Start Time: 6:30
End Time: 3:00
Total Time: 8.5 hours
Distance: 9 miles
Elevation Gain: 7500'
NOTE: This is a 2-part trip report. The other part will be posted by Craig (rambis_21) most of the pictures taken are Craig's as well. The group was Craig, Phillip, and I, all with 20-25 14ers of experience and 20-25 years of age.
We left the King Soopers parking lot in Golden at 2:30 AM and headed for the South Colony Lakes trailhead. A road was closed near Westcliffe (between Wetmore and Florence), but while I was sleeping the guys were able to sort it out and find a detour -- notably without the use of any smartphone (yes it is still possible!).
We got our stuff ready and left the trailhead around 6:30, preparing for the slog up to the lake.
Starting out on the trail to South Colony Lakes
This was surprisingly less miserable than when I hiked up to do Crestone Peak earlier this summer because it was morning and was nice and cool. We were able to snag a pretty decent camp site and setup one tent quickly before we took the trail fork at the sign that reads "Crestone Needle Standard Route"
The climb up to Broken Hand Pass has two variants: near the top there is a huge spike that one can either go to the North or South of. The North option (right when ascending) has a Class IV slab, and the South option (left when ascending) has a bunch of loose scree. We took the North option on our ascent and the South option on our descent.
Broken Hand Pass (North Side of large spike)
Once we got the BHP, we looked West at the weather and noticed few clouds. Although the wind was a chilly sustained 15-20 MPH, we agreed it was bearable and continued on.
From BHP, most of the physically demanding portion is over, and there is less than 1000' of fun climbing to do. We continued hiking on the good trail up to where the first gully begins, enjoying the fantastic views of the San Luis valley to the West. There is a short section where the climber must descend 20' or so and can either be downclimbed or crabwalked.
Well crafted trail up to the Crestone Needle East gully
Beginning of East Gully
Once we got to the East gully we started having a blast climbing the very solid Class 3 rock. The wind was not relenting, but it added a bit of challenge to our journey and kept us cool.
We kept our eyes peeled for the traverse to the West Gully, and luckily Phillip had done the route before and knew right where to cross (right before the dihedral).
The crossover to the other gully
The crossover to the West Gully is the crux of the route because there are some off-camber ledges with some exposure that encourage clinging closely to the handholds -- which are plentiful.
Me on the crossover
Orange marker showing crossover - very helpful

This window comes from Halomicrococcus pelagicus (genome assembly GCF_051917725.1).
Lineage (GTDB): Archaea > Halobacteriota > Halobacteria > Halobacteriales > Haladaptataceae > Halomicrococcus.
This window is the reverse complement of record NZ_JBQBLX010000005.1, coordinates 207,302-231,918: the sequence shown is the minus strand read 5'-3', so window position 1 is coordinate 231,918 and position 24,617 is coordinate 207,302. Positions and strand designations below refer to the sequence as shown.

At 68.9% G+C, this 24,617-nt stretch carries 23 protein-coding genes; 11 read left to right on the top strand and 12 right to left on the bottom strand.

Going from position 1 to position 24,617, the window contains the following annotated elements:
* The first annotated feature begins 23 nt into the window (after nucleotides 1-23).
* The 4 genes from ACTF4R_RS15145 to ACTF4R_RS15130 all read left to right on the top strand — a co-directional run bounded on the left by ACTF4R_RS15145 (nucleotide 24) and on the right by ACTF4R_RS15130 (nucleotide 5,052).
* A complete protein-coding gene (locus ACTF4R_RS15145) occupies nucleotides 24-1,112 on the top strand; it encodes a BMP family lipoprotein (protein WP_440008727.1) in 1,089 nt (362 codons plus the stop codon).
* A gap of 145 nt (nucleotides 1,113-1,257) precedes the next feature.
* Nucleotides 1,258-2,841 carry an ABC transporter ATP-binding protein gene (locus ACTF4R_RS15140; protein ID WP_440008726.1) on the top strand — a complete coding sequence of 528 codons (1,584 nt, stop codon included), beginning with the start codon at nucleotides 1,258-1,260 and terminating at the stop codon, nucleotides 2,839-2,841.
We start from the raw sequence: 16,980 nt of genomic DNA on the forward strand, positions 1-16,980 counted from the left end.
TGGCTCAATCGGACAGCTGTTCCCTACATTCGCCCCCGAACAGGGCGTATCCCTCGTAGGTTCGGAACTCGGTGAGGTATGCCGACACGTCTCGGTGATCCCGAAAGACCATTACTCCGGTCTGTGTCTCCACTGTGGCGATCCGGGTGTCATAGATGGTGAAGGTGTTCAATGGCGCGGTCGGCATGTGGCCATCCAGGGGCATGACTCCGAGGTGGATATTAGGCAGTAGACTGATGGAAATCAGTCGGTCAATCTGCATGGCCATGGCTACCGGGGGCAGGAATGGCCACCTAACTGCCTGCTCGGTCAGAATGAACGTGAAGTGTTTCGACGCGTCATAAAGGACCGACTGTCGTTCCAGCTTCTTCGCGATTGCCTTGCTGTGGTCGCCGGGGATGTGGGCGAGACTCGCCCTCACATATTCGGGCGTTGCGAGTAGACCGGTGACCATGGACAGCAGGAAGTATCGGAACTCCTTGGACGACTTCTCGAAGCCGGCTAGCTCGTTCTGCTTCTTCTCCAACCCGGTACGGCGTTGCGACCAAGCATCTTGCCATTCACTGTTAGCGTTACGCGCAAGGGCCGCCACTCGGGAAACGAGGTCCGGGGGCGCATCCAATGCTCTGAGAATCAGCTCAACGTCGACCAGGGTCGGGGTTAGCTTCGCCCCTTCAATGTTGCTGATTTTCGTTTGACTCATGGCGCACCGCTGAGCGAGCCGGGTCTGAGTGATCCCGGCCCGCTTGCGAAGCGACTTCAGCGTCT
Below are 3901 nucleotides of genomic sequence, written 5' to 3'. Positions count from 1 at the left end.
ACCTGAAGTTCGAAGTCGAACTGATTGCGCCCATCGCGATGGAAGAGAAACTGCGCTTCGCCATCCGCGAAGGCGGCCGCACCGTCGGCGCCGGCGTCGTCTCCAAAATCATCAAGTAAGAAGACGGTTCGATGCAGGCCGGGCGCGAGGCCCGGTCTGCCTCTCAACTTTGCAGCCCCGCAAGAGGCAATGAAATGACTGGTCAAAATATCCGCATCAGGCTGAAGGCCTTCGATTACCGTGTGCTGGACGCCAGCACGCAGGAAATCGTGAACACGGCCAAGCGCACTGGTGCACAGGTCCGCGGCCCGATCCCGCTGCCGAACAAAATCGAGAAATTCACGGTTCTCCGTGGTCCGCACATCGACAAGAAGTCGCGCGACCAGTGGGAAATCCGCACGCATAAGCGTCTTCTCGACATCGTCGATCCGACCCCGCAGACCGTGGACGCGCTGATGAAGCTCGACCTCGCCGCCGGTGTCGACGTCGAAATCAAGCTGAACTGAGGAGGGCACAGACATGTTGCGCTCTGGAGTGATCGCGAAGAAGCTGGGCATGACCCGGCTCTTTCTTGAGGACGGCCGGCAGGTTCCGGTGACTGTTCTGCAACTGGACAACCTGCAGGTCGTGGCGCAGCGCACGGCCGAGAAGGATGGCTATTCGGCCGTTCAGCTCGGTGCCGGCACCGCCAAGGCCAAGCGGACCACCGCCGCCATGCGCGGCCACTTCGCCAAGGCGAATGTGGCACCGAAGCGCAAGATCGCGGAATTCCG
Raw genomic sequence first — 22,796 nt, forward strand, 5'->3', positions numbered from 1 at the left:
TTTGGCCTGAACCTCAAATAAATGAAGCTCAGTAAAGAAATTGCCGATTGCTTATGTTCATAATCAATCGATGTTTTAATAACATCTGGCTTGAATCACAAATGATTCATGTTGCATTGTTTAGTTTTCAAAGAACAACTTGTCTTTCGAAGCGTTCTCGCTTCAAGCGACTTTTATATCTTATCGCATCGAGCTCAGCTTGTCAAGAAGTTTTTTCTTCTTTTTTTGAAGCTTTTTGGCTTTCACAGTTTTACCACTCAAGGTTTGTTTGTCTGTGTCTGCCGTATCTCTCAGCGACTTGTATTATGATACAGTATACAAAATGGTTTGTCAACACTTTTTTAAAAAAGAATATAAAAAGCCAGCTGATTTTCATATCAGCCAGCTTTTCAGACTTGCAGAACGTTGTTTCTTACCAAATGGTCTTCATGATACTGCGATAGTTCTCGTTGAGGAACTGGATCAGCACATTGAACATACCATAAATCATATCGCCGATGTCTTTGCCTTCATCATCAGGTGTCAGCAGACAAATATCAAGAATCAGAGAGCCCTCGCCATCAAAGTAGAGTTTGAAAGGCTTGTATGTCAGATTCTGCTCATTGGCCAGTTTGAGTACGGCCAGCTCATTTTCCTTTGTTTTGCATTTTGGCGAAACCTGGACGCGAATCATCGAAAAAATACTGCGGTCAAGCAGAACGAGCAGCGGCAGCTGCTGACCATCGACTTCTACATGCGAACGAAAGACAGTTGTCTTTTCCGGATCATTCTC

Phillip climbing West Gully
Looking down on West Gully
Ascending the West Gully to the summit becomes dramatic as the peak "needles" out and the gullies join. As one continues to gain the final short ridge there is a rush of excitement coming to terms with the feeling of accomplishing one of Colorado's finest mountains. The rock near the top is majestic and breathtaking, and finally leads the climber in a counterclockwise semicircle up to the proper summit.
Me on final pitch
Craig on summit - great view of San Luis valley
On top of the summit we met some other climbers, took some photos, snapped photos of us with the which wich bag, and ate some food. Next we walked over to the traverse to look at the route. The traverse was certainly not our plan for the day, but maybe some day there will be a return with roped climbing experience and more experience with more difficult climbing and exposure. Some day...
Image #12 (not yet uploaded)
On the descent we met some people who flew out from Wisconsin to tackle the Needle. We confirmed that they had taken the less technical route contrary to advice given to them by another climber.
We descended both gullies, the cross-over feeling less foreboding this time around, and then headed down Broken Hand Pass.
Returning over the crossover
About half way down Broken Hand Pass we saw a way to skirt the lower lake and head directly to the upper lake to intersect the Humboldt Trail. This is a decent shortcut, but it is crucial to drop low enough to avoid the cliffs around the base of the Ellingwood Arete on the East side of the Needle.
Hiking up to the upper lake
When we got to the upper lake, we refilled water. After some GU gels and the acknowledgement that it would be more difficult to add Humboldt to the next day's trek then this day's, we started chugging up Humboldt. I had remembered the false summit on Humboldt, and that the true summit was not far off, this time reinforced this memory, so don't be discouraged that what is seen on the ridge is a false summit, from there it is only 5 minutes to the actual summit.
The true summit taken from the false summit
On the top we stretched, took more which wich photos, snapped a pano of the Crestones, then headed down.
As on my last Humboldt trip, I again missed the turnoff to the lower lake. One would think that among the plethora of signs telling hikers where not to go, there would be one sign showing where to go. Hint: the point where there is a major junction with a big rock is too far, there is still a way back to the lake by taking a right here and doing a bit of bush-whacking and crossing the river, but the true turnoff is a right turn that is rather hidden by the bushes about 100 yards before the big-rock turnoff.
After we got to the camp we devoured our dry foods and went promptly to sleep at 6 to rest up for the next day.
The following are a few of my panoramas: